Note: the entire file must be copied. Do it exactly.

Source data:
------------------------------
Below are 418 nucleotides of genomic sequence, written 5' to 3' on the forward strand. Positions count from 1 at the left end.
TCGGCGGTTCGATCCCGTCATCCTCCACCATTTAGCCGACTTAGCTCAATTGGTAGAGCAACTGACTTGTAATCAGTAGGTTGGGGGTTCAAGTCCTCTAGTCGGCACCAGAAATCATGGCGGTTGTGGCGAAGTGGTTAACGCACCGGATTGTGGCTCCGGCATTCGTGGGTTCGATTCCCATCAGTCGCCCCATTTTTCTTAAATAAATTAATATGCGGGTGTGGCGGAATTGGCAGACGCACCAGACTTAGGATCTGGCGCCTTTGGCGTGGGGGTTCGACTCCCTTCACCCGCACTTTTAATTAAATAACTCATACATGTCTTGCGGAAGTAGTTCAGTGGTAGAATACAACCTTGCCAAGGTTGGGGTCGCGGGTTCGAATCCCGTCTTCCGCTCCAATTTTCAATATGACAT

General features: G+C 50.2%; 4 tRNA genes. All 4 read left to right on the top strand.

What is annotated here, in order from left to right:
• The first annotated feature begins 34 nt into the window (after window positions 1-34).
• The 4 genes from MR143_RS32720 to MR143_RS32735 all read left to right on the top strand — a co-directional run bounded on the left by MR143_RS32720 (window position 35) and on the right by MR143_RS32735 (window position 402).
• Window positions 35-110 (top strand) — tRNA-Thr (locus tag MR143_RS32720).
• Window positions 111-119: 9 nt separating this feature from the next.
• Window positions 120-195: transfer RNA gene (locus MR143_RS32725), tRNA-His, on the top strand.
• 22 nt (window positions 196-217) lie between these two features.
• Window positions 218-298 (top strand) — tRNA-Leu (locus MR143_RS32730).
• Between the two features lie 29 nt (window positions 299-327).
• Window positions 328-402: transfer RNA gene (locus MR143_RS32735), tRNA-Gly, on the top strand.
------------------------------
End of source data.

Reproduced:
Below are 418 nucleotides of genomic sequence, written 5' to 3' on the forward strand. Positions count from 1 at the left end.
TCGGCGGTTCGATCCCGTCATCCTCCACCATTTAGCCGACTTAGCTCAATTGGTAGAGCAACTGACTTGTAATCAGTAGGTTGGGGGTTCAAGTCCTCTAGTCGGCACCAGAAATCATGGCGGTTGTGGCGAAGTGGTTAACGCACCGGATTGTGGCTCCGGCATTCGTGGGTTCGATTCCCATCAGTCGCCCCATTTTTCTTAAATAAATTAATATGCGGGTGTGGCGGAATTGGCAGACGCACCAGACTTAGGATCTGGCGCCTTTGGCGTGGGGGTTCGACTCCCTTCACCCGCACTTTTAATTAAATAACTCATACATGTCTTGCGGAAGTAGTTCAGTGGTAGAATACAACCTTGCCAAGGTTGGGGTCGCGGGTTCGAATCCCGTCTTCCGCTCCAATTTTCAATATGACAT

General features: G+C 50.2%; 4 tRNA genes. All 4 read left to right on the top strand.

What is annotated here, in order from left to right:
• The first annotated feature begins 34 nt into the window (after window positions 1-34).
• The 4 genes from MR143_RS32720 to MR143_RS32735 all read left to right on the top strand — a co-directional run bounded on the left by MR143_RS32720 (window position 35) and on the right by MR143_RS32735 (window position 402).
• Window positions 35-110 (top strand) — tRNA-Thr (locus tag MR143_RS32720).
• Window positions 111-119: 9 nt separating this feature from the next.
• Window positions 120-195: transfer RNA gene (locus MR143_RS32725), tRNA-His, on the top strand.
• 22 nt (window positions 196-217) lie between these two features.
• Window positions 218-298 (top strand) — tRNA-Leu (locus MR143_RS32730).
• Between the two features lie 29 nt (window positions 299-327).
• Window positions 328-402: transfer RNA gene (locus MR143_RS32735), tRNA-Gly, on the top strand.